The future perspective for Mopti
MetadataShow full item record
CTA. 1991. The future perspective for Mopti. Spore 34. CTA, Wageningen, The Netherlands.
Permanent link to this item: http://hdl.handle.net/10568/45559
The fifth region of Mali around Mopti, has considerable potential for agriculture and fisheries. But, if the area's limitations in natural and human resources are not heeded, there will be no future for the development of crops, cattle or fish. A...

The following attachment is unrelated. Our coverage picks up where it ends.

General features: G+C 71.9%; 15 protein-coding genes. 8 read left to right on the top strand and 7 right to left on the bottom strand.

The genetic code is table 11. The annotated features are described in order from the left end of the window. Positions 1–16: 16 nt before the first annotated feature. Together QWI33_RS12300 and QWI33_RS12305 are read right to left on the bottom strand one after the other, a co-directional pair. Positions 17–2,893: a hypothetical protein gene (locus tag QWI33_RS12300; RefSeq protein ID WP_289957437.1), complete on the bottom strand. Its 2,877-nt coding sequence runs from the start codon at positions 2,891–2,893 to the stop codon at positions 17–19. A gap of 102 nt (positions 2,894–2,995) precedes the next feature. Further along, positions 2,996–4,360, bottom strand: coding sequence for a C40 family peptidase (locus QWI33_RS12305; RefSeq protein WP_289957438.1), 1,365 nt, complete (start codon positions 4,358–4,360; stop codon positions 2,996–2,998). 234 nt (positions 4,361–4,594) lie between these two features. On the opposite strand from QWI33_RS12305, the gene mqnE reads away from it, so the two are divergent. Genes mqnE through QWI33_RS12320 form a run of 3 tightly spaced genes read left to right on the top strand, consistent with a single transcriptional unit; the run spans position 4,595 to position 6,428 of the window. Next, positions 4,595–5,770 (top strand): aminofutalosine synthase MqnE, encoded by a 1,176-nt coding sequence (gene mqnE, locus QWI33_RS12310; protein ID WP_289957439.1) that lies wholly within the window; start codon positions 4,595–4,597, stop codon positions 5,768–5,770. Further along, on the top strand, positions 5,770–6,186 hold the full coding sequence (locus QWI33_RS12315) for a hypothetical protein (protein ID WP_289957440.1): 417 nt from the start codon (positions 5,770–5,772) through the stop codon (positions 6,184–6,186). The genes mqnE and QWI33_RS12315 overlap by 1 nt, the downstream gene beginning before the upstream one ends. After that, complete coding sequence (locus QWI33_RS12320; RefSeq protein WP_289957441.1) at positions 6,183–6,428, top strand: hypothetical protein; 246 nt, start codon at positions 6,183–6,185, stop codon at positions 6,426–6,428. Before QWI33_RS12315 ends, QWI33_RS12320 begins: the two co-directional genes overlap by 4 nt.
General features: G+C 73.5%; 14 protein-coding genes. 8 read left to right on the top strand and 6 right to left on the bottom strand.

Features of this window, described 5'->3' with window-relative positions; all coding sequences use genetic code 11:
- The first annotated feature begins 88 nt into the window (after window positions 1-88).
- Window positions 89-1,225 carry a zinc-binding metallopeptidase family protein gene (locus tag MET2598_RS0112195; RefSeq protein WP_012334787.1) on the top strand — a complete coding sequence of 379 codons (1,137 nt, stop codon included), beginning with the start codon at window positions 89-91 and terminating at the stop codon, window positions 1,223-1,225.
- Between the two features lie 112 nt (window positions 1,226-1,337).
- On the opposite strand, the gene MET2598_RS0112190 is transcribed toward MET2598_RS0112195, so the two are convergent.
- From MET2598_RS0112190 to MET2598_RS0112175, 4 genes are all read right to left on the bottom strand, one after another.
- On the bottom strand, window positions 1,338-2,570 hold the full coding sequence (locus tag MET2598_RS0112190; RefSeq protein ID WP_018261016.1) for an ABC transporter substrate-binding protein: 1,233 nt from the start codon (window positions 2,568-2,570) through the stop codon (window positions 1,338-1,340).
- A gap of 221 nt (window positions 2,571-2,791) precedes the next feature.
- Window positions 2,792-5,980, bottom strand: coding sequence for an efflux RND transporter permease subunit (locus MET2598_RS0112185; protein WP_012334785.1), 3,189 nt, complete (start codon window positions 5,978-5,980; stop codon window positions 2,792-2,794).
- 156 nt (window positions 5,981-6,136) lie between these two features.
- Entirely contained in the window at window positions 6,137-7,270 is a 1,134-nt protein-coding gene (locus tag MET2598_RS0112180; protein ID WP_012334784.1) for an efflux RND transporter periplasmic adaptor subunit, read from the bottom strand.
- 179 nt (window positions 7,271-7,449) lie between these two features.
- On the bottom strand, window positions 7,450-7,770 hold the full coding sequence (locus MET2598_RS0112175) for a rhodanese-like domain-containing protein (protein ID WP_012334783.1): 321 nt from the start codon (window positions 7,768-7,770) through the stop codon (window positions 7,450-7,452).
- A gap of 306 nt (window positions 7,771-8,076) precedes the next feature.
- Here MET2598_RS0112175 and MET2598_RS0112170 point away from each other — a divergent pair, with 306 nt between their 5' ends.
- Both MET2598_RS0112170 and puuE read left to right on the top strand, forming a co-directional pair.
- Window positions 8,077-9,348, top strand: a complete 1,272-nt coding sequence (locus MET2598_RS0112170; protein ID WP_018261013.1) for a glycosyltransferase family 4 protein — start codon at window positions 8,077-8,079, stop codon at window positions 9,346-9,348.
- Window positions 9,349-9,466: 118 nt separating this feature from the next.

The fifth region of Mali around Mopti, has considerable potential for agriculture and fisheries. But, if the area's limitations in natural and human resources are not heeded, there will be no future for the development of crops, cattle or fish. A study which is about to be published suggests two ways of creating sustainable development in the region. The interior delta of the river Niger gives the fifth region of Mali an advantage over other regions of the country. Nevertheless, all the characteristics of under development are present. Between 1977 and 1987 agricultural production as a whole dropped 60% in financial terms compared to the three preceding decades. Crop production in particular, more than livestock and fisheries has been affected by this recession. But maybe the worst victim of this state of affairs has been the natural resources which have been put under intense pressure because of the shortage and irregularity of the rainfall and the progressive diminution of the floodwaters since 1972. The soil is exhausted, pasture land is less fertile, the trees are stressed. A study undertaken jointly by the Centre for Agrobiological Research (CABO) in Wageningen, The Netherlands, and an inter-disciplinary team based in Mali, is of the opinion that all is not lost, however. 'Sustainable production systems which will restore the natural equilibrium and raise productivity are within the bounds of possibility.' The study, entitled 'Competing for limited resources: the case of the Fifth Region,' first makes an extremely detailed assessment of the agricultural, pastoral and fishing activities, and then explores future possibilities in these fields. This study is unlike previous development projects, which were often incomplete in that they failed to recognise the ever more intense competition for these very limited resources among all concerned. One example of this is the struggle for land between pastoralists and farmers. The study suggests two possible scenarios which contain various options for sustainable development. One, which is the most risky of the two targets is a maximum gross income of approximately 66.7 billion CFA francs for the region with an official emigration of 250,000 people. This scenario forsees that in drought years there will be serious cereals deficits and many animals will be at risk. The second scenario is more cautious in its objectives: a total gross income of around 32.5 billion FCFA, and an emigration of only 50,000. In this latter case even in periods of drought food self-sufficiency would be guaranteed. This strategy is innovative in that it is takes a global view based on a variety of objectives. While it is not a recipe book for success the study lays down the elements of an overall perspective for the state and for donor agencies to make informed choices and maximize the potential outcome of their actions. Ultimately the decisions are political and the government must choose the we, forward in the light of the knowledge mad' available: for example, whether or not to protect one particular area; or whether or not to increase the price of agriculture products, and so on. But in the final analysis politicians will depend on the good will of the rural population, without whom the best and most enlightened projects will never come to fruition.